Performance in running is full of ups and downs and ebbs and flows. In his new book, Master of Changemy best friend and collaborative partner Brad Stulberg details essential principles and practices to navigate change over the course of one’s career. I couldn’t recommend the book enough.

Early in the book, he introduces a term called “rugged flexibility” and discusses the science-backed ways to develop it. I put together a list of my 10 favorite sections in the book for runners. 

1.     Understand, accept, and embrace that there will be changes throughout your progression as an athlete: examples include injury, aging, rule adjustments, shifts in playing style, periods of the flow and harmony, and periods of friction and stagnation. This is just how it goes.

2.     Adopt a being over having orientation—make being a lifelong athlete more important than having any particular achievement.

3.     When you face setbacks—such as injuries or defeats—do what you can to practice tragic optimism, wise hope, and wise action: “Like it or not, this is what is happening right now; I am going to focus on what I can control, do the best I can, and come out the other side.”

4.     Diversify your sense of self within sport and perhaps even more important, outside of sport; this not only helps your performance, shifting you from playing to win versus playing not to lose, but it also makes managing change and transitions easier.

5.     Remember not only your strong and independent self but also your connected and dependent self—this is why it’s so important to seek out good coaches, mentorship, community, and teammates.

6.     Know your core values and apply them to sport—remember that there is a difference between the finite game (winning and losing on any given day) and the infinite game (growing as a human being through sport). Both matter—but working through the former is a lot easier when you keep the perspective of the latter.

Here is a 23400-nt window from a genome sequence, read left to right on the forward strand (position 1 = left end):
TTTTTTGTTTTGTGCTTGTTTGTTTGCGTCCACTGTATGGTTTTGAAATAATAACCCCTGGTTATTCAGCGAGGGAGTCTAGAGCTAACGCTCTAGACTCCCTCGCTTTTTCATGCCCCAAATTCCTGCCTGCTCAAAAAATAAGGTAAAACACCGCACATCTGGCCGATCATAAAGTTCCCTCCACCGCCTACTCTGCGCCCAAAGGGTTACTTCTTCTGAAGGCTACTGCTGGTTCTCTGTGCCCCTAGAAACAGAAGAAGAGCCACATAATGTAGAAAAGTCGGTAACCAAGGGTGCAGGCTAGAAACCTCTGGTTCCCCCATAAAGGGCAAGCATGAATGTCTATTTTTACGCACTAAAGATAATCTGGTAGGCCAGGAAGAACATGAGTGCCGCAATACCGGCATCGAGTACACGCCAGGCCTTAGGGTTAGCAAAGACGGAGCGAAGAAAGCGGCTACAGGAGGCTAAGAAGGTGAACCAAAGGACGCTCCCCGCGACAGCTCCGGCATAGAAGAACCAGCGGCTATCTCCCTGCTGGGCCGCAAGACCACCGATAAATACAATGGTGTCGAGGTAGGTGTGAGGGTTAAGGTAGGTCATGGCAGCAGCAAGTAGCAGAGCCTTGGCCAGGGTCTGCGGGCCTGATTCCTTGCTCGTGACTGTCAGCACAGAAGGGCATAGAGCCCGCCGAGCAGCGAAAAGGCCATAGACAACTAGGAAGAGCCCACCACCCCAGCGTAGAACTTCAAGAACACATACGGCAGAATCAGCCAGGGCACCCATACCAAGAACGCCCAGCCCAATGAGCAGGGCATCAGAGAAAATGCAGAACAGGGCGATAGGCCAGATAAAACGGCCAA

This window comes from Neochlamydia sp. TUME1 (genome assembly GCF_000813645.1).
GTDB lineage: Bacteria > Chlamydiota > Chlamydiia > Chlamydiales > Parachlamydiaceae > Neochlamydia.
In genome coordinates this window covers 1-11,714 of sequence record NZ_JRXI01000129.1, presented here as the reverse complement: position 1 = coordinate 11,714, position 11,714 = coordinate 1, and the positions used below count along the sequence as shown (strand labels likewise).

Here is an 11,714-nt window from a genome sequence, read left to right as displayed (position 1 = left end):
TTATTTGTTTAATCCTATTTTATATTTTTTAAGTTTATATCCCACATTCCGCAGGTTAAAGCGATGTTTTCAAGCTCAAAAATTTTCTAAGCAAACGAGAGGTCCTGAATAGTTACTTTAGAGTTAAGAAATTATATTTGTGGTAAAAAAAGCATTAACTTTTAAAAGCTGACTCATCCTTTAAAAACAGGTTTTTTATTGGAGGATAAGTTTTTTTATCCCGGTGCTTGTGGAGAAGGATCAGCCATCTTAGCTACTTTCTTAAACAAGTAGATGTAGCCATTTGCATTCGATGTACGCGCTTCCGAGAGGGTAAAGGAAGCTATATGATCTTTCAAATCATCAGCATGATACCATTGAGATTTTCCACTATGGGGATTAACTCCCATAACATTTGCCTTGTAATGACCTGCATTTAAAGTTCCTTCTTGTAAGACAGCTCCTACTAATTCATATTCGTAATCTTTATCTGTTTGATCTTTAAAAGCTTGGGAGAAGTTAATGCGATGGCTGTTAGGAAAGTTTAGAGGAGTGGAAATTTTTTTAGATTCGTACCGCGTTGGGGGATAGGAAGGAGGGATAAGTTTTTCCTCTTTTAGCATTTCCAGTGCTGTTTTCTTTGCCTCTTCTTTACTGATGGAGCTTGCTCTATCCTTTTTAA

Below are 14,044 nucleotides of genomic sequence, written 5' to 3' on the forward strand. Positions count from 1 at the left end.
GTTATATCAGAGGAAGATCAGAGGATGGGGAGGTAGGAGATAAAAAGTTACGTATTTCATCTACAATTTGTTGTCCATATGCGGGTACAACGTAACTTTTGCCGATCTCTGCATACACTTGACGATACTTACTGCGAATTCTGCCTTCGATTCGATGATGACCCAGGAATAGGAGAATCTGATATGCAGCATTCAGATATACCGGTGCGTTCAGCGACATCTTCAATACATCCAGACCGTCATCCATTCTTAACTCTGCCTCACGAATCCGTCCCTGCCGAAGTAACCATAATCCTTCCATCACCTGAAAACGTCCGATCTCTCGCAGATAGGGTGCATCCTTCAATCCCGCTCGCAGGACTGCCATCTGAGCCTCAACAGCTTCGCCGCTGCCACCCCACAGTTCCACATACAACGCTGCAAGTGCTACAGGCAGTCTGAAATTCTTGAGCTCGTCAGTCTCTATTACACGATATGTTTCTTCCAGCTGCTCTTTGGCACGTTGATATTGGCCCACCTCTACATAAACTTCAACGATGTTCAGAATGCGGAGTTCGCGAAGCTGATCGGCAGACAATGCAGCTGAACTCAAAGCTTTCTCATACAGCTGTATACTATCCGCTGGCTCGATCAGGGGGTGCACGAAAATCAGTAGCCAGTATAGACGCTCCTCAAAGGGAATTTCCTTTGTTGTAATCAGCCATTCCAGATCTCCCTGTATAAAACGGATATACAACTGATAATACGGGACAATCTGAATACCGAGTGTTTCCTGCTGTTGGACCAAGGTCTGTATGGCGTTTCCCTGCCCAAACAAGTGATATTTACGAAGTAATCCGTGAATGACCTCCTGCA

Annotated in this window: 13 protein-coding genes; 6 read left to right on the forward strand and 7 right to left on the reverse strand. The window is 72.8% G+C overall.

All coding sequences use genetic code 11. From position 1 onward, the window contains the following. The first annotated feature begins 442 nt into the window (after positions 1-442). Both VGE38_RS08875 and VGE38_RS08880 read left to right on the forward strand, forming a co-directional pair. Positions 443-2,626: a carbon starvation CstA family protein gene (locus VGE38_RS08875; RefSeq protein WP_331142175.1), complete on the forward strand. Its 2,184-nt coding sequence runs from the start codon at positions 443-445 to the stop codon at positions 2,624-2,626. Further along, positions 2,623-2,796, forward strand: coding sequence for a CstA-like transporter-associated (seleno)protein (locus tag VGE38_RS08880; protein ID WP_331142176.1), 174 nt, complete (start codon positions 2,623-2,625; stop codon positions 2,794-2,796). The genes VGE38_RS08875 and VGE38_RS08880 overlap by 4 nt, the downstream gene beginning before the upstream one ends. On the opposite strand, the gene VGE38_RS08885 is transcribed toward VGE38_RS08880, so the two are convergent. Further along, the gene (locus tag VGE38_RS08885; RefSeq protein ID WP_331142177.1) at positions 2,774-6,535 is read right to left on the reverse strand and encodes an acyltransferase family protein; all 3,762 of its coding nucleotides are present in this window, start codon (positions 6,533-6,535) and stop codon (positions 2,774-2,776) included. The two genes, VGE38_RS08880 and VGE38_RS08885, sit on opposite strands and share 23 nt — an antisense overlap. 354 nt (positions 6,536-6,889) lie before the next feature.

7.     When you are faced with uncertainty and the road forward isn’t clear, use your core values to guide your actions.

8.     After big wins, tough losses, or other challenges, do what you can to reactivate your SEEKING pathway by practicing the four P’s: pause, process, plan, and proceed.

9.     Develop a routine to lend a sense of control and predictability even during change and chaos, but don’t become overly attached to it. 

10.  Separate real fatigue (“I am physically tired”) from fake fatigue (“I am in a rut”) and remember that the former calls for rest and the latter calls for nudging yourself into action.

If you found this post interesting and want to learn more, definitely grab a copy of the book today. Brad has opened up all sorts of bonuses for members of the SOR community. Just fill out this formwith your order number and you’ll get all kinds of great stuff, some of which I help him put together! 

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